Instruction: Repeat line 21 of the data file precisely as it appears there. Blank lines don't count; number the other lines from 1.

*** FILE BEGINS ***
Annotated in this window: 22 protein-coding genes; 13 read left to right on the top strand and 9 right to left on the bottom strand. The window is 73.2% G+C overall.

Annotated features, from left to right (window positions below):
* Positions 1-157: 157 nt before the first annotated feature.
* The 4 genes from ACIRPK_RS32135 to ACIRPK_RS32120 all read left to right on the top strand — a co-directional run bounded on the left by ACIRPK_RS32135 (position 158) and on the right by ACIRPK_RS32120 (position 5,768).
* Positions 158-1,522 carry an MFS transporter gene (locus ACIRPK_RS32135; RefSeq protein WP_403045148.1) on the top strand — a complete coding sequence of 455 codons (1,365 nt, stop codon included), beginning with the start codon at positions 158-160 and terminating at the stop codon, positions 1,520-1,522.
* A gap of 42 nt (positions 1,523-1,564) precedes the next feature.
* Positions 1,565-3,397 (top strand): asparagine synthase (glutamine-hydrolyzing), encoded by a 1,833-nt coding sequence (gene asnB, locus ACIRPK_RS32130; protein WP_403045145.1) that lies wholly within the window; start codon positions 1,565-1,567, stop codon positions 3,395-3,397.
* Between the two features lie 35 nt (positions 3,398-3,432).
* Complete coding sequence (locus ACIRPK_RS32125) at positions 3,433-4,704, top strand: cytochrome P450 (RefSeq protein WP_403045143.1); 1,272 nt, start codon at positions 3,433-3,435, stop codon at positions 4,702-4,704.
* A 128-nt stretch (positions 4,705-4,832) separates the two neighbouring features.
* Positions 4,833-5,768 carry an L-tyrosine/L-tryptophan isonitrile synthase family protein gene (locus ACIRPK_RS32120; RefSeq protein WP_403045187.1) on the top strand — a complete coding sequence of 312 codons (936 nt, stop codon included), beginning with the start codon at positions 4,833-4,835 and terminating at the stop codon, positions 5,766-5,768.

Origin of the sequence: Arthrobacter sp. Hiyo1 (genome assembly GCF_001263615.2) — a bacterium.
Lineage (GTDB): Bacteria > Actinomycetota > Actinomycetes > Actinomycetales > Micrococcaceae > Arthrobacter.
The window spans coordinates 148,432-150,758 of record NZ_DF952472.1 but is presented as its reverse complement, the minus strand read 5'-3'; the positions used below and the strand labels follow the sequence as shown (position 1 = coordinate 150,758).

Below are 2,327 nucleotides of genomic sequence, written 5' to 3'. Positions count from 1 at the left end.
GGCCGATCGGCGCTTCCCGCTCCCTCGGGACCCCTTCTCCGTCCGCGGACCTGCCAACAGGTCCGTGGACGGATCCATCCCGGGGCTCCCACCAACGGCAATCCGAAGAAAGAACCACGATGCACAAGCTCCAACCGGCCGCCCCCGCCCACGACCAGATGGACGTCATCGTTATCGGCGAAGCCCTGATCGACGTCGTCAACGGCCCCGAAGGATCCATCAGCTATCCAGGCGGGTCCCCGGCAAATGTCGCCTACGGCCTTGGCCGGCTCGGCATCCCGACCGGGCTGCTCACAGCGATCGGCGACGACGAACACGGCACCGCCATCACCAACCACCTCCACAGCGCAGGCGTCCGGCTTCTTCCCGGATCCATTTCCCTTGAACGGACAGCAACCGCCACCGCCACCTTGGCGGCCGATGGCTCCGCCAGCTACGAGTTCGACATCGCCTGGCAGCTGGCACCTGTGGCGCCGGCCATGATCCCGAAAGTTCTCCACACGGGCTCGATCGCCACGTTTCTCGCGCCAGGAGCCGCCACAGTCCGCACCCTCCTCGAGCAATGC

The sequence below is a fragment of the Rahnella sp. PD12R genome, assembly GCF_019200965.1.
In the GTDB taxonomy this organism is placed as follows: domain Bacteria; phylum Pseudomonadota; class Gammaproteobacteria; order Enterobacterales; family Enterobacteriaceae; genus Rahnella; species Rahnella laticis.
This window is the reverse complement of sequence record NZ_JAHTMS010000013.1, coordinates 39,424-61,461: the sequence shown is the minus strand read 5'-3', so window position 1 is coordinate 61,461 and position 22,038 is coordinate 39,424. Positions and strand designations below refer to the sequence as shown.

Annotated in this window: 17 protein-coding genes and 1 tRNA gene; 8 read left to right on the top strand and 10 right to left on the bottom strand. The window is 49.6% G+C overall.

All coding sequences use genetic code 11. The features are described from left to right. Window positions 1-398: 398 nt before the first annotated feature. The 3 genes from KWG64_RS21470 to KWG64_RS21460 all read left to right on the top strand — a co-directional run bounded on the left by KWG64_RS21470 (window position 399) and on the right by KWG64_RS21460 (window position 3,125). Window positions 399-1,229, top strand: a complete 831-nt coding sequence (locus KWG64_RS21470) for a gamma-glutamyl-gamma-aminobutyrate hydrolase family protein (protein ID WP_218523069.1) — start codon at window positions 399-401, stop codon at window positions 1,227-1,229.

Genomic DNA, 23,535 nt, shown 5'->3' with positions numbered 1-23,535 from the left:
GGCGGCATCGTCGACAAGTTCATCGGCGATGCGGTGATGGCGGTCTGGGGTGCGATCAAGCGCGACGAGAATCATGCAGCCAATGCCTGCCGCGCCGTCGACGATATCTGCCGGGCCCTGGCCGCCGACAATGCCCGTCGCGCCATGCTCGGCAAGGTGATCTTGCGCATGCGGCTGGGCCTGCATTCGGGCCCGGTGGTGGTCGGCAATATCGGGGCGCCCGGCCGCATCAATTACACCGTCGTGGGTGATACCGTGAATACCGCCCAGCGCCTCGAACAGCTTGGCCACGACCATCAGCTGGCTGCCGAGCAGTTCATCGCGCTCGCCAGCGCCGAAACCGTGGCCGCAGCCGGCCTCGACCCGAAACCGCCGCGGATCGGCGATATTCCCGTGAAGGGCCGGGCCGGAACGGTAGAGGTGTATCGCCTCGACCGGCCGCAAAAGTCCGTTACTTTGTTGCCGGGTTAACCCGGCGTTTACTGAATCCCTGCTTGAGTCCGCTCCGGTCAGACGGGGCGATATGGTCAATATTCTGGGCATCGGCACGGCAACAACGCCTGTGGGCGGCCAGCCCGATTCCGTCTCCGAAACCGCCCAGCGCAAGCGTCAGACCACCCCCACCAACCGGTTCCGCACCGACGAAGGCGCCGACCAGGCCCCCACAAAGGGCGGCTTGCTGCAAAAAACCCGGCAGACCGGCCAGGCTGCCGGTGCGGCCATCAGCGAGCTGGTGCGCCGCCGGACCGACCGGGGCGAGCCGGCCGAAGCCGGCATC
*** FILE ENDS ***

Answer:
All coding sequences use genetic code 11. The features are described from left to right. Window positions 1-398: 398 nt before the first annotated feature. The 3 genes from KWG64_RS21470 to KWG64_RS21460 all read left to right on the top strand — a co-directional run bounded on the left by KWG64_RS21470 (window position 399) and on the right by KWG64_RS21460 (window position 3,125). Window positions 399-1,229, top strand: a complete 831-nt coding sequence (locus KWG64_RS21470) for a gamma-glutamyl-gamma-aminobutyrate hydrolase family protein (protein ID WP_218523069.1) — start codon at window positions 399-401, stop codon at window positions 1,227-1,229.